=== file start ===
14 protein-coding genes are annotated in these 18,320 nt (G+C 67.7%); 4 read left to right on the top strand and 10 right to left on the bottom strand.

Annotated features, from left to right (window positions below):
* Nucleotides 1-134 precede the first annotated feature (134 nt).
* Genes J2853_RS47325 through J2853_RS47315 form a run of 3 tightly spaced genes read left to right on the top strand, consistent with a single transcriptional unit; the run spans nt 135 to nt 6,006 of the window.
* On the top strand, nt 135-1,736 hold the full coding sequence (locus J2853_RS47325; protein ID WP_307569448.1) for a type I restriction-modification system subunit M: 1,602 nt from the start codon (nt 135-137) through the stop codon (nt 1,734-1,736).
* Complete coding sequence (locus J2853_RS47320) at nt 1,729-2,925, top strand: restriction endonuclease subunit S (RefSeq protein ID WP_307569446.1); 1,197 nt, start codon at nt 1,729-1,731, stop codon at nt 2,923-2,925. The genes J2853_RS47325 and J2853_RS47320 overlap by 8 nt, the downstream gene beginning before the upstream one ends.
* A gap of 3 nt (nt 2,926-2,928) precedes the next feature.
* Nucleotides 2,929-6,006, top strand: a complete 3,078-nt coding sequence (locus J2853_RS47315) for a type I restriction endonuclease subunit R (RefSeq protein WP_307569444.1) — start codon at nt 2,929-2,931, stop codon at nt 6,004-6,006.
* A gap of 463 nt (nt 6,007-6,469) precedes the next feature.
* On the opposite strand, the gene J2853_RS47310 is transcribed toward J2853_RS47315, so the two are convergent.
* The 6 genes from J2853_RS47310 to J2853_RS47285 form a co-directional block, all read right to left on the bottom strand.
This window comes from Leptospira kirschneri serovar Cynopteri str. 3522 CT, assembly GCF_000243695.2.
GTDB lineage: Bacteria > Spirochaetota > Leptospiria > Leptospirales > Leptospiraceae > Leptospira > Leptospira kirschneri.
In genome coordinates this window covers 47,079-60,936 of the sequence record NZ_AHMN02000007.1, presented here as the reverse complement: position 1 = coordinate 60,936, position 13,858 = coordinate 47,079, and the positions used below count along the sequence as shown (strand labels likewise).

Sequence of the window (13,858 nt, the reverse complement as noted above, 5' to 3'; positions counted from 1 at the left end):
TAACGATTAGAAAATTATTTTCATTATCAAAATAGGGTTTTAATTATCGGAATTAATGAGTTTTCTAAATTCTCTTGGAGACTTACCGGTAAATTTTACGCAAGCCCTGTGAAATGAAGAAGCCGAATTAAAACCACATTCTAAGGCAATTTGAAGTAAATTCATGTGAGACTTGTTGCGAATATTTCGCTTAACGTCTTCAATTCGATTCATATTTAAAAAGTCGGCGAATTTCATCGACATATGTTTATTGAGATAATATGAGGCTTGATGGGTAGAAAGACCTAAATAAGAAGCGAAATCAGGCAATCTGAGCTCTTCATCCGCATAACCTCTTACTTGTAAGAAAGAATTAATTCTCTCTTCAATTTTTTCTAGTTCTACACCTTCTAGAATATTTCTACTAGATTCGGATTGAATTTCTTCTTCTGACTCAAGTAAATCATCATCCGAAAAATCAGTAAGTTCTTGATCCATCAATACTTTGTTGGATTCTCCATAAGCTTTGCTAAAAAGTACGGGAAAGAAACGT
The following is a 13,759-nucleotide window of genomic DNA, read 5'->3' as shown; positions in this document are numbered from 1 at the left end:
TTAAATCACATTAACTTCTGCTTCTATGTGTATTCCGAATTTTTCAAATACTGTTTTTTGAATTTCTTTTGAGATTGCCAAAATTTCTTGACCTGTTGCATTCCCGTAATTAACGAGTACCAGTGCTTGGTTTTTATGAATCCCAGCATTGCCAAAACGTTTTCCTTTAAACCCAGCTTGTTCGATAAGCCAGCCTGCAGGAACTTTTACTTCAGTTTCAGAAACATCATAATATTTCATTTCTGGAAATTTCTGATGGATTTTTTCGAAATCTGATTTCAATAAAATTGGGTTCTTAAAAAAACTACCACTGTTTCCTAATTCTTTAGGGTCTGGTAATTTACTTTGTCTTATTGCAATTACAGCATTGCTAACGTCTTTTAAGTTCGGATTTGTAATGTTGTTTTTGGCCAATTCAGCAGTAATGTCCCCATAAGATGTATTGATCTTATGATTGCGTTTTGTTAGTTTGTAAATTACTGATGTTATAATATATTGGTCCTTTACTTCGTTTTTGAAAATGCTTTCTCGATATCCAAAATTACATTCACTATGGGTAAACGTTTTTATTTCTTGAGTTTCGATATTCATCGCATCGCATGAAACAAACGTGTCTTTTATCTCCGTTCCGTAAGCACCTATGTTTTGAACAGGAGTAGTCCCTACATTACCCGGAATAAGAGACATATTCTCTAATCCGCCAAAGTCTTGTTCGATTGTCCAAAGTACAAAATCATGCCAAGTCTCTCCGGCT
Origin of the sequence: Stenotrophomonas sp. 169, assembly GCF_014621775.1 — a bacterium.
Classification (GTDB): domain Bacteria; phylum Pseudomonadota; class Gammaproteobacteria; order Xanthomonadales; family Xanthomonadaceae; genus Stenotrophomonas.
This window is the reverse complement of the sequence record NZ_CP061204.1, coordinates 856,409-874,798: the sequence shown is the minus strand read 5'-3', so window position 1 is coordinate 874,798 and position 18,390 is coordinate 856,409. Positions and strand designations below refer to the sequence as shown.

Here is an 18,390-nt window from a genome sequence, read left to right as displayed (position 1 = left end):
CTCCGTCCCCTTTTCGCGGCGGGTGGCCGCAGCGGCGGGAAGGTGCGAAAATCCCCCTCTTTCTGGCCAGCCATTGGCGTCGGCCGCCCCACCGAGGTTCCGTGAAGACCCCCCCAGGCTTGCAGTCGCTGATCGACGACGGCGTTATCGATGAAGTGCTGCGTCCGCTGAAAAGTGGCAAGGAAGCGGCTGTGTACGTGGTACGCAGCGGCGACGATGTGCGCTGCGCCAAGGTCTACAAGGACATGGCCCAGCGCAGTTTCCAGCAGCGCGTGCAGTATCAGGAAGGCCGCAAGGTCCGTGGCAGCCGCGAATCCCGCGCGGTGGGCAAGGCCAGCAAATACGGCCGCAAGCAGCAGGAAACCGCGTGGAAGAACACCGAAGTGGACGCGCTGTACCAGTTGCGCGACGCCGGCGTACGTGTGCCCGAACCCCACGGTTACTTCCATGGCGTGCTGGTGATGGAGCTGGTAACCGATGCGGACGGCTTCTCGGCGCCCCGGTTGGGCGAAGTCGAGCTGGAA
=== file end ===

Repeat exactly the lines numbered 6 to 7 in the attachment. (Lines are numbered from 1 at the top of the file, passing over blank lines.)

* Complete coding sequence (locus J2853_RS47320) at nt 1,729-2,925, top strand: restriction endonuclease subunit S (RefSeq protein ID WP_307569446.1); 1,197 nt, start codon at nt 1,729-1,731, stop codon at nt 2,923-2,925. The genes J2853_RS47325 and J2853_RS47320 overlap by 8 nt, the downstream gene beginning before the upstream one ends.
* A gap of 3 nt (nt 2,926-2,928) precedes the next feature.